Recently, I have been trying to understand the block import for Aura and Grandpa but I don't understand some parts in substrate-node-template/node/service.rs:

1- In the new_partial() method when initializing Aura import queue, why is Aura using grandpa_block_import, isn't Aura supposed to just create blocks and should not care about justifications or finality because that's what import_block method does of GrandpaBlockImport? In the new_full() method, when starting Aura, the same thing happens, we are again using grandpa_block_import passed via block_import

2- Why would Grandpa execute blocks again or check them if we are using the same block import, shouldn't Grandpa just vote on chains using block hashes and not care what's inside the block because that's the job of Aura? because this way it should instantly finalize all aura blocks since its the same block import but is not, so what is import_block() actually doing?

having one block import is a bit annoying because imagine if you want to write your custom block import logic that does some custom verification before passing it to Aura only and not grandpa, if a majority of validators accept the block in aura, grandpa would simply finalize it by importing it directly with no verification, this would be impossible currently as they are executing the same logic.

3- I'm tempted to import the block directly via the client in the Aura import queue in new_partial(), then let grandpa do the finalization with grandpa_block_import in new_full() Meaning even if aura rejects a block it should be imported if grandpa finalized it, would that be wrong? if so, how to achieve that? because there is a note to use it carefully which I don't fully understand

NOTE: only use this implementation when there are NO consensus-level BlockImport objects. Otherwise, importing blocks directly into the client would be bypassing important verification work.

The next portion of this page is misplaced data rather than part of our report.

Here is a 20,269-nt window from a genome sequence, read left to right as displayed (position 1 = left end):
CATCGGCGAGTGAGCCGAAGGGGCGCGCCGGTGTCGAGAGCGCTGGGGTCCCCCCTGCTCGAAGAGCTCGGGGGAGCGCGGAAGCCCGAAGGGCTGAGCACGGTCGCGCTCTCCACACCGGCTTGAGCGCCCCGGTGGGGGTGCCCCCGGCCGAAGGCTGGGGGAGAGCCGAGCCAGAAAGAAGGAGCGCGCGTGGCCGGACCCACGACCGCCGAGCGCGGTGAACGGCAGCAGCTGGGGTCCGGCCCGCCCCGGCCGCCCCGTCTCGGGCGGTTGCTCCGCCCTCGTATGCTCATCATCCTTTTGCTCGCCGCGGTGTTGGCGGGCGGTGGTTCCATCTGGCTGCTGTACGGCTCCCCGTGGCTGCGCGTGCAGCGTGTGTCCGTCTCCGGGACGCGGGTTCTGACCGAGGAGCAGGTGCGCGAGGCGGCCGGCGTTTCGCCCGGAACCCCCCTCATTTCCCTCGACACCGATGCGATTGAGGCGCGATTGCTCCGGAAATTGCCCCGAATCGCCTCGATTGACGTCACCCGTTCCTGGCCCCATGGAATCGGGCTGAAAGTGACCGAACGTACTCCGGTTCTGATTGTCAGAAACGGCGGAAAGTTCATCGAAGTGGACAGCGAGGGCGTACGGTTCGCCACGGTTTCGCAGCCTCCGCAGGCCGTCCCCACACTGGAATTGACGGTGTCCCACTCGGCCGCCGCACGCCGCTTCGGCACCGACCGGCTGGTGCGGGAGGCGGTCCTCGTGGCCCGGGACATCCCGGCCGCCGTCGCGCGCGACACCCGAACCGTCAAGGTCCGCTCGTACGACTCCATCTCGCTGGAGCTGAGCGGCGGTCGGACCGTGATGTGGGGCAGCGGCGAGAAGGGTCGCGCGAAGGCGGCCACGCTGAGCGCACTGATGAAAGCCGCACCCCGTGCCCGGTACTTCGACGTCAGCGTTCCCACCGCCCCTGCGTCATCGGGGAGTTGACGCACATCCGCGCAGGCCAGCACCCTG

4- what does no consensus-level BlockImport objects mean?

1 Answer 1


In the new_partial() method when initializing Aura import queue it doesn't actually use grandpa's block import, it uses a grandpa's decorated block import. Block imports implement a chain of responsibility pattern (well kind of).

The very last guy is always the client. If you need to add some extra logic to that chain you create a new block import and the previous becomes nested. Now you can do additional checks, throw errors and fallback to the nested block import if needed.

So what happens in the node-template

  1. client (default block import) is created (client)
  2. grandpa wraps it with its own block import, applying his specific logic. (grandpa -> client)

That is why you have to use grandpa_block_import otherwise grandpa's logic is not executed.

Since Aura is a very simple consensus it doesn't apply any specific logic of its own. Take a look here instead. It uses both babe and grandpa. So the chain is babe -> grandpa -> client and obviously you have to use the last block_import to execute the whole chain.

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